Politicians still fight tooth and nail to protect the last millennium’s economic status quo.
As the Democratic National Convention begins here in Philadelphia, the city’s nearly 16,000 hotel rooms will be at capacity. This might’ve been a problem during the city’s last political convention 16 years ago, but this year the “sharing economy” is providing a workaround.
Thanks to home-sharing, facilitated by software companies such as Airbnb and Homeaway that connect local residents to travelers looking for a place to stay, overbooked hotel rooms don’t mean a city is off-limits to visitors.
But some lawmakers want to pull back the welcome mat. A group of U.S. senators who are attending the convention just wrote a letter to the Federal Trade Commission, urging it to investigate home-sharing and consider new regulations that could handicap this innovative provision of service.
This is only the latest salvo in politicians’ ongoing war on the sharing economy and innovation in general. Although the sharing economy has proven itself time and time again, with my generation helping drive its meteoric success, politicians still fight tooth and nail to protect the last millennium’s economic status quo.
The Sharing Economy Is a Huge Win for Everyone
Like other sharing economy activities, home sharing connects people and empowers them to make the most of their time, money, and belongings. It is a pure win-win transaction: Visitors get access to a comfortable, comparatively affordable place to stay, while residents can earn as much as 81 percent of their rent or monthly mortgage payments, on average, by listing their living space.
On top of that, many home-share users report enjoying opportunities to meet people and make friends from around the world. Visitors from other countries use home-sharing, with 45 million people worldwide participating. In short, any city with home-sharing users can become an international destination.
Welcoming guests into a city has the added bonus of stimulating the economy. In San Francisco, where many of the software companies that connect home-sharers were launched, home-sharing had a $56 million effect in one year alone. That includes more than $40 billion local businesses earn due to the influx of new visitors, who become customers for local businesses.
Millennials already feel right at home with home-sharing and other activities of the sharing economy. Recent analysis by Pew shows 71 percent of adults have used one of the many innovative services offered in the sharing economy, with 11 percent using home-sharing. Among people aged 18-44, one-third have integrated multiple sharing economy activities into their lives.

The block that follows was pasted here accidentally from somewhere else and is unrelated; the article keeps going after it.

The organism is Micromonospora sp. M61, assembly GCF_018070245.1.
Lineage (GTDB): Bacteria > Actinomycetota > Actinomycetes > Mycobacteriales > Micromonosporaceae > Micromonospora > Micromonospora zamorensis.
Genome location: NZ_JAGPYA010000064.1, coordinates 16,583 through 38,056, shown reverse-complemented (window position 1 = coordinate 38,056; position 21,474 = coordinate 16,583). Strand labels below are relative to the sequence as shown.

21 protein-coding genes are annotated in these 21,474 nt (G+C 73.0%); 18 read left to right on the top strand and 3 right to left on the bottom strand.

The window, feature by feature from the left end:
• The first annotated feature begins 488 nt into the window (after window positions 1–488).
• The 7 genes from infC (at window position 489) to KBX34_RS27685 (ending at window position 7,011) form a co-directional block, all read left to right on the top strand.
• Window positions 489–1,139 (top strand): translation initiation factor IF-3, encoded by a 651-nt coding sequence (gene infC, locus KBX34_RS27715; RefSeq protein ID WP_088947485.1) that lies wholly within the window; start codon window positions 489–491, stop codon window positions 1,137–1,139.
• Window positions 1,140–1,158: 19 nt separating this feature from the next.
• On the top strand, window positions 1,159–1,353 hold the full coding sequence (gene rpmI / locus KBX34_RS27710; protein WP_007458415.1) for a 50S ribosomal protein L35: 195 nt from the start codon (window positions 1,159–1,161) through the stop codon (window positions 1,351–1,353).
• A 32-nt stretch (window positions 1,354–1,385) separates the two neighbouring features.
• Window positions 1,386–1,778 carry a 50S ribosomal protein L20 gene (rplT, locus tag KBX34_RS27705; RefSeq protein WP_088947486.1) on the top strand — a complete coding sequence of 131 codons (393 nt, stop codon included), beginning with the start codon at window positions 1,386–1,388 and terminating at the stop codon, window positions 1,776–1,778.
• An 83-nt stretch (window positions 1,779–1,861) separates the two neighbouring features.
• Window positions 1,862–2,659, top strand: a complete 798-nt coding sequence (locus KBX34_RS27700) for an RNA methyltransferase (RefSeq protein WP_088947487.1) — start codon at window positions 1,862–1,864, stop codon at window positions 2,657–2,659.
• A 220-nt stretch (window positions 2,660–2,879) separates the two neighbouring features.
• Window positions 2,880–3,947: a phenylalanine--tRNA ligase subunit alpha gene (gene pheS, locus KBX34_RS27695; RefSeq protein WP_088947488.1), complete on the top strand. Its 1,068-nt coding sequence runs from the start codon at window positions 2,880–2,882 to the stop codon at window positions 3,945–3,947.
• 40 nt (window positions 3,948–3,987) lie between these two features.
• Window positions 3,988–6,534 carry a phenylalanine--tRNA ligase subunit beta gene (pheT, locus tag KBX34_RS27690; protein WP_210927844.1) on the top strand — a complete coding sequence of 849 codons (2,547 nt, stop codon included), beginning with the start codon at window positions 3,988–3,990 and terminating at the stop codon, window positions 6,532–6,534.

We’re Not Stupid, Mr. Bossy Man
Where my generation sees lower costs and better service, many politicians only see threats to the establishment to strangle with red tape. Their attitudes are best summed up by one local regulator in Florida. While defending restrictions on the sharing economy, he noted, “Sometimes, we have to protect people from themselves.”
These misguided attempts at protecting us from ourselves almost always end with regulatory overreach. Philadelphia legalized home-sharing last year, although not without subjecting it to a slew of extra taxes and regulations. Other cities and states around the country have jumped on the anti-sharing-economy bandwagon, either driving it out of town or limiting its benefits to the everyday people who choose to engage in it.
Then there are the national threats. Last year, Hillary Clinton promised to “crack down” on the sharing economy, threatening to saddle us with outdated, innovation-destroying regulations. Following her lead, senators Brian Schatz, Dianne Feinstein, and Elizabeth Warren used their letter to urge the FTC to do much the same. The sharing economy’s only offense is that it has upended powerful business and special interests—groups that, unsurprisingly, carry a lot of political heft.
But the politicians now saying we should be concerned about the sharing economy overlook the real economic danger: Outdated rules and regulations that stifle innovation and limit opportunity. The sharing economy immensely benefits the 50,000 visitors converging on Philadelphia for the Democratic National Convention and the local residents who can offer their homes or serve more customers. For the politicians among them, this is a valuable opportunity to embrace the twenty-first century, rather than cling to the twentieth.